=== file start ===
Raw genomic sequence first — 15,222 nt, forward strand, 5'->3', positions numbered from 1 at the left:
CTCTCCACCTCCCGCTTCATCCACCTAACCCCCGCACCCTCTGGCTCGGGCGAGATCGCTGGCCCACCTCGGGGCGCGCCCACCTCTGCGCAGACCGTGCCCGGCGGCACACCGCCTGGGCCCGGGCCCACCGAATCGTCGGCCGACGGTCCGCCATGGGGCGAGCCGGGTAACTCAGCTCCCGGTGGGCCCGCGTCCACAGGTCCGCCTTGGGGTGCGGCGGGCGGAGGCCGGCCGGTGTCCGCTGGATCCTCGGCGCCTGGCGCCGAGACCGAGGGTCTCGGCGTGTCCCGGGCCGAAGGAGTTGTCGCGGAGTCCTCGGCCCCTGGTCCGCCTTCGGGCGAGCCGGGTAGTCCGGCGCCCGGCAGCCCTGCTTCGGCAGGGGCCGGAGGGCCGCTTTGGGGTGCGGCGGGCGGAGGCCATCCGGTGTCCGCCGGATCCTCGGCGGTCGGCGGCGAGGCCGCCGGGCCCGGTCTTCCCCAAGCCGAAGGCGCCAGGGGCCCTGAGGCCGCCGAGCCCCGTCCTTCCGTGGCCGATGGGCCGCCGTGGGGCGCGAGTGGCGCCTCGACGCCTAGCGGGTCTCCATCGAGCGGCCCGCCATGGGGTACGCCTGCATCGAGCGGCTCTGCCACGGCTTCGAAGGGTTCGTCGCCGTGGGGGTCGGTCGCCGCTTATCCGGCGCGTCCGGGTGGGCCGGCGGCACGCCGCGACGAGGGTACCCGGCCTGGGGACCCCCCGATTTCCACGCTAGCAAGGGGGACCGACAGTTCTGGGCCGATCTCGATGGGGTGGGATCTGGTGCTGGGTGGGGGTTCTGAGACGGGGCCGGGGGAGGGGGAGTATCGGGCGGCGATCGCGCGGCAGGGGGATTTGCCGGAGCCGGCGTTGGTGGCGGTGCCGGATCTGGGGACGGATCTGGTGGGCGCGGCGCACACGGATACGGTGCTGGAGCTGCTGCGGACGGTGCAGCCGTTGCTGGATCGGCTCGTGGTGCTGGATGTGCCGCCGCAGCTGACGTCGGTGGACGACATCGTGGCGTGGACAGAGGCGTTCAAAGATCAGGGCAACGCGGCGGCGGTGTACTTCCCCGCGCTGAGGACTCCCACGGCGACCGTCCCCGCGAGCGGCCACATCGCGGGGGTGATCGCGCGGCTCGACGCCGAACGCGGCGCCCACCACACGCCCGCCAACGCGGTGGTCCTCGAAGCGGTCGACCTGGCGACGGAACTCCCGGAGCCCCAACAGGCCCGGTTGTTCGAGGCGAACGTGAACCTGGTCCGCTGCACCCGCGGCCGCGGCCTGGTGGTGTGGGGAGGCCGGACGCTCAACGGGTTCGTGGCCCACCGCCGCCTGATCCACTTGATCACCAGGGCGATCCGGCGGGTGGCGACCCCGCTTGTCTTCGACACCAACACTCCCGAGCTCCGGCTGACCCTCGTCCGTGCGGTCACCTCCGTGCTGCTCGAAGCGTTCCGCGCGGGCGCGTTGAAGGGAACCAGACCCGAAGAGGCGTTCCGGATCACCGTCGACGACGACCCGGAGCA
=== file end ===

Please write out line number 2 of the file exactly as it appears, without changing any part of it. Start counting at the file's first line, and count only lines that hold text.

CTCTCCACCTCCCGCTTCATCCACCTAACCCCCGCACCCTCTGGCTCGGGCGAGATCGCTGGCCCACCTCGGGGCGCGCCCACCTCTGCGCAGACCGTGCCCGGCGGCACACCGCCTGGGCCCGGGCCCACCGAATCGTCGGCCGACGGTCCGCCATGGGGCGAGCCGGGTAACTCAGCTCCCGGTGGGCCCGCGTCCACAGGTCCGCCTTGGGGTGCGGCGGGCGGAGGCCGGCCGGTGTCCGCTGGATCCTCGGCGCCTGGCGCCGAGACCGAGGGTCTCGGCGTGTCCCGGGCCGAAGGAGTTGTCGCGGAGTCCTCGGCCCCTGGTCCGCCTTCGGGCGAGCCGGGTAGTCCGGCGCCCGGCAGCCCTGCTTCGGCAGGGGCCGGAGGGCCGCTTTGGGGTGCGGCGGGCGGAGGCCATCCGGTGTCCGCCGGATCCTCGGCGGTCGGCGGCGAGGCCGCCGGGCCCGGTCTTCCCCAAGCCGAAGGCGCCAGGGGCCCTGAGGCCGCCGAGCCCCGTCCTTCCGTGGCCGATGGGCCGCCGTGGGGCGCGAGTGGCGCCTCGACGCCTAGCGGGTCTCCATCGAGCGGCCCGCCATGGGGTACGCCTGCATCGAGCGGCTCTGCCACGGCTTCGAAGGGTTCGTCGCCGTGGGGGTCGGTCGCCGCTTATCCGGCGCGTCCGGGTGGGCCGGCGGCACGCCGCGACGAGGGTACCCGGCCTGGGGACCCCCCGATTTCCACGCTAGCAAGGGGGACCGACAGTTCTGGGCCGATCTCGATGGGGTGGGATCTGGTGCTGGGTGGGGGTTCTGAGACGGGGCCGGGGGAGGGGGAGTATCGGGCGGCGATCGCGCGGCAGGGGGATTTGCCGGAGCCGGCGTTGGTGGCGGTGCCGGATCTGGGGACGGATCTGGTGGGCGCGGCGCACACGGATACGGTGCTGGAGCTGCTGCGGACGGTGCAGCCGTTGCTGGATCGGCTCGTGGTGCTGGATGTGCCGCCGCAGCTGACGTCGGTGGACGACATCGTGGCGTGGACAGAGGCGTTCAAAGATCAGGGCAACGCGGCGGCGGTGTACTTCCCCGCGCTGAGGACTCCCACGGCGACCGTCCCCGCGAGCGGCCACATCGCGGGGGTGATCGCGCGGCTCGACGCCGAACGCGGCGCCCACCACACGCCCGCCAACGCGGTGGTCCTCGAAGCGGTCGACCTGGCGACGGAACTCCCGGAGCCCCAACAGGCCCGGTTGTTCGAGGCGAACGTGAACCTGGTCCGCTGCACCCGCGGCCGCGGCCTGGTGGTGTGGGGAGGCCGGACGCTCAACGGGTTCGTGGCCCACCGCCGCCTGATCCACTTGATCACCAGGGCGATCCGGCGGGTGGCGACCCCGCTTGTCTTCGACACCAACACTCCCGAGCTCCGGCTGACCCTCGTCCGTGCGGTCACCTCCGTGCTGCTCGAAGCGTTCCGCGCGGGCGCGTTGAAGGGAACCAGACCCGAAGAGGCGTTCCGGATCACCGTCGACGACGACCCGGAGCA